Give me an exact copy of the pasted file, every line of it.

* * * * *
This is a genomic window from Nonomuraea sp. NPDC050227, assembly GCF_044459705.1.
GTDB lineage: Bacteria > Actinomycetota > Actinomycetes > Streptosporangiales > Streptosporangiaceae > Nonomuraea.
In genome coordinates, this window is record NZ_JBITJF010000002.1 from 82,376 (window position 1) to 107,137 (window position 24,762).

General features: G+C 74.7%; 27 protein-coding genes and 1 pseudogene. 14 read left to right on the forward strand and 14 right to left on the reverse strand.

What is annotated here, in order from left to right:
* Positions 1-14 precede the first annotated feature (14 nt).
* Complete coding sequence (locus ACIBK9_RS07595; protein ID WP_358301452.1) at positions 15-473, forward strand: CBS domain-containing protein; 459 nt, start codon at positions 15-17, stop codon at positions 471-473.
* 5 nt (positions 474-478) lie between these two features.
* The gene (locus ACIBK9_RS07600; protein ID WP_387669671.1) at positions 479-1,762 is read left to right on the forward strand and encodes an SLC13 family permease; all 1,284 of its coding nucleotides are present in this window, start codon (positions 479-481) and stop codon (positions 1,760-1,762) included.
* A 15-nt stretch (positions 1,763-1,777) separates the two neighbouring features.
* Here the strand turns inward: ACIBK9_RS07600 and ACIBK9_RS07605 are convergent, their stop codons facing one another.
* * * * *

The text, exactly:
This is a genomic window from Nonomuraea sp. NPDC050227, assembly GCF_044459705.1.
GTDB lineage: Bacteria > Actinomycetota > Actinomycetes > Streptosporangiales > Streptosporangiaceae > Nonomuraea.
In genome coordinates, this window is record NZ_JBITJF010000002.1 from 82,376 (window position 1) to 107,137 (window position 24,762).

General features: G+C 74.7%; 27 protein-coding genes and 1 pseudogene. 14 read left to right on the forward strand and 14 right to left on the reverse strand.

What is annotated here, in order from left to right:
* Positions 1-14 precede the first annotated feature (14 nt).
* Complete coding sequence (locus ACIBK9_RS07595; protein ID WP_358301452.1) at positions 15-473, forward strand: CBS domain-containing protein; 459 nt, start codon at positions 15-17, stop codon at positions 471-473.
* 5 nt (positions 474-478) lie between these two features.
* The gene (locus ACIBK9_RS07600; protein ID WP_387669671.1) at positions 479-1,762 is read left to right on the forward strand and encodes an SLC13 family permease; all 1,284 of its coding nucleotides are present in this window, start codon (positions 479-481) and stop codon (positions 1,760-1,762) included.
* A 15-nt stretch (positions 1,763-1,777) separates the two neighbouring features.
* Here the strand turns inward: ACIBK9_RS07600 and ACIBK9_RS07605 are convergent, their stop codons facing one another.